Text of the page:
"This is one place I find my inspiration,” James Sommerville says as he thumbs through vintage print ads in the Coca-Cola archives, pausing to backlight an original, 1980s-era negative atop a lightbox. In the illuminated image, a couple embraces, sharing both a moment and a Coca-Cola.
“There’s a story here,” The
When it came time to shoot the photography to visually represent The
“We wanted to blur a few boundaries and create something very new and arresting for Coca-Cola, while triggering a memory,” he adds.
To dial up both the visual appeal and cool factor of the imagery, Coke partnered with a pair of noted fashion photographers – Guy Aroch from New York and Nacho Ricci from Buenos Aries.
“Fashion photographers are trained to create an aspirational image that, in theory, appeals to people on multiple levels and transcends product or lifestyle photography,” Sommerville said. “We felt it would be an interesting experiment to apply these attributes to Coca-Cola."
Coca-Cola Design provided creative guardrails and art direction but gave the photographers freedom to bring their experience and respective styles to the work. Sommerville challenged the team to fuse nostalgia and newness, familiarity and freshness, and intrigue and intimacy.
“When James said he wanted to mix Norman Rockwell with Instagram or Snapchat, a light went on in my head,” Aroch said. “I knew we were on the same page.”
The images needed to retain the storytelling, exposed subconscious and visual architecture of a classic Rockwell painting, yet feel spontaneous, of-the-moment and part of everyday life, like Instagram.
"We trusted our visual instinct by collaborating and listening to what the subject and the situation was telling us," Sommerville said. "We looked for moments on set without too much scripting. We didn’t want the photos to look over-engineered, over art-directed or over-produced… things that can make photograph take five hours to shoot versus five minutes.”
A set of core design principles guided the creative process. First and foremost, the iconic Coca-Cola bottle had to be center stage in every shot – supported by a contemporary use of color, texture and emotion.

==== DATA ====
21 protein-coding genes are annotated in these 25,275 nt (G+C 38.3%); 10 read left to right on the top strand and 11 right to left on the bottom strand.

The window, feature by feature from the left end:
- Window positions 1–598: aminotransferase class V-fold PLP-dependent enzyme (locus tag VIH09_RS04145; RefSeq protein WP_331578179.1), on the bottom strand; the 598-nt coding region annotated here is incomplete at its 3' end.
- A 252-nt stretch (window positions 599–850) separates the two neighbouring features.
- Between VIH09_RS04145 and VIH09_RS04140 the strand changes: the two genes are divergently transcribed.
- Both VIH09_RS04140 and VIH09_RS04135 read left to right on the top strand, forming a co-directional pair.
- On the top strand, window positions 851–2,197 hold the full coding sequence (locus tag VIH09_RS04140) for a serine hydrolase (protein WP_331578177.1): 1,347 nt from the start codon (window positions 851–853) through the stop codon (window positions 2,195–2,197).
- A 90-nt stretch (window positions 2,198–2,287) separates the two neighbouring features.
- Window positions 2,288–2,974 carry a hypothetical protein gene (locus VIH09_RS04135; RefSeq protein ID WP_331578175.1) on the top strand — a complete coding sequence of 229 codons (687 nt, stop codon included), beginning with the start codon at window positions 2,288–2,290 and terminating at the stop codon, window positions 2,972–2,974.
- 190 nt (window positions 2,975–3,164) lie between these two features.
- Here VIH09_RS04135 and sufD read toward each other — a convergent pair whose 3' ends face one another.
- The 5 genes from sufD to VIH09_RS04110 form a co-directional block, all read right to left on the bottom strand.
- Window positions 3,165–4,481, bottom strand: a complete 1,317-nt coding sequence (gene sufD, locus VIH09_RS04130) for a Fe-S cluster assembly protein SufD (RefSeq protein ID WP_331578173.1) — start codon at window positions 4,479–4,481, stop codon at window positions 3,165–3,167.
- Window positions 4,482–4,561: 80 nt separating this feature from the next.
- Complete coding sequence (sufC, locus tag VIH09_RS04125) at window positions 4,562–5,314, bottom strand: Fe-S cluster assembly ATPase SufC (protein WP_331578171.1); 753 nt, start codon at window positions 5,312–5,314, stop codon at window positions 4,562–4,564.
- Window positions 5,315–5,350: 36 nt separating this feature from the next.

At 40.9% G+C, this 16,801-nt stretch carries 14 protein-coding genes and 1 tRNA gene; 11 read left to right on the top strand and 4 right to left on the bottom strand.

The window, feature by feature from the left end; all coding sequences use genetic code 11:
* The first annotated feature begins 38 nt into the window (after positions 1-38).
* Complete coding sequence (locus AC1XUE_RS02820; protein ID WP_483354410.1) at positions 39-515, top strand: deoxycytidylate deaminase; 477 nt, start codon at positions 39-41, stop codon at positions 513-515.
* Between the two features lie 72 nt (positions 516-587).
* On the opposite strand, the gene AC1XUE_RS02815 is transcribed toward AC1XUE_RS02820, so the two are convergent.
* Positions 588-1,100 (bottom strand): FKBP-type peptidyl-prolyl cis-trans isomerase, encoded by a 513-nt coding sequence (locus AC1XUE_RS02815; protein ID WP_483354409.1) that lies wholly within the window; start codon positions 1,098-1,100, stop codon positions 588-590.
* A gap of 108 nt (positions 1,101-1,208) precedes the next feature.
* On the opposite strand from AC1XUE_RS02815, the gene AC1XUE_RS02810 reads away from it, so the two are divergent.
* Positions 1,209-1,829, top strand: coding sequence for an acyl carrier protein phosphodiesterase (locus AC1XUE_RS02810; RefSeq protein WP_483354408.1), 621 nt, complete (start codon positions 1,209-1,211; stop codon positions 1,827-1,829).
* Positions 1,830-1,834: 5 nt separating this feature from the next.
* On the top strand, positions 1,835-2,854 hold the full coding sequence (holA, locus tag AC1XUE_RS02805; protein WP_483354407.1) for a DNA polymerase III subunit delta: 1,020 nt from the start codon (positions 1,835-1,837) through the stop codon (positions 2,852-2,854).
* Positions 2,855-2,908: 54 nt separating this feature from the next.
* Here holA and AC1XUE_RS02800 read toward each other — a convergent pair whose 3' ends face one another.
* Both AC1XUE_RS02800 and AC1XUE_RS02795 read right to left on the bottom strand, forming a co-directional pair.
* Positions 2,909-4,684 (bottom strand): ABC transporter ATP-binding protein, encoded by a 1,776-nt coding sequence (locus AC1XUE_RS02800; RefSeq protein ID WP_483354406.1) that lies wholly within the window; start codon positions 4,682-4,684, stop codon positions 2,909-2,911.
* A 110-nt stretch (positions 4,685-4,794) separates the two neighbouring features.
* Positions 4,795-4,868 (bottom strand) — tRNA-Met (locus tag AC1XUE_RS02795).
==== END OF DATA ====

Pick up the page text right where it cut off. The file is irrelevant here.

“Without the bottle, the story simply would not be the same,” Sommerville explains. “It's always the hero and, when shown in context, tells a wider story. Normally when you take the subject out of the picture, everything stops. But the iconic quality of the
It was also important to show people drinking Coca-Cola, any Coca-Cola, in the context of authentic moments. The drinking is purposeful, enjoyable and enhances the moment.
"There’s no rulebook that says you have to drink from the bottle in a certain way or at a certain angle," Sommerville said. "But, whether the subject is directly facing the viewer, off-camera or only partly in focus, or whether a big upright drink or a sip from a straw, we wanted to always communicate the love of Coca-Cola.”
Scouting the right locations, casting and wardrobe – and piecing together every minute detail – was critical. The talent includes a mix of high-end fashion and street-casted talent with guy/girl-next-door beauty but also a slightly gritty edge. "This blend provides aspirational images and a relatable feeling," Sommerville said. "Young people are constantly interacting with urban spaces in the strangest and coolest ways. We adopted a sense of street-style and everyday fashion, which is reflected in the imagery.”
“All the stars have to align to create and capture a great moment… which makes a great image,” Aroch said. “If you place a Coke bottle with the wrong talent or on a cheesy set, all the authenticity in that bottle evaporates.”
Ricci shot on location in California and Aroch in New York. “The locations we chose are very humble,” Sommerville said. “The ‘tar beach’ rooftop where we shot in New York, for example, just felt like a spot teens would catch some sun on a hot summer day but within an urban context. It’s taking a slightly weathered environment – whether it’s a rooftop or a diner – and adding the polish of the product and the talent. Playing around with the rough and the smooth produces a humble quality but at the same time positions the brand in a strong light.”
Ricci added, "Historically, Coca-Cola has done things that are beautiful, but youth today are so connected to what’s cool and what’s not. Advertising in the ‘90’s, where everything was so perfect, is not relatable to the current generation. This campaign brings both new dress codes and new acting codes to the Coca-Cola brand by presenting a more authentic point of view.”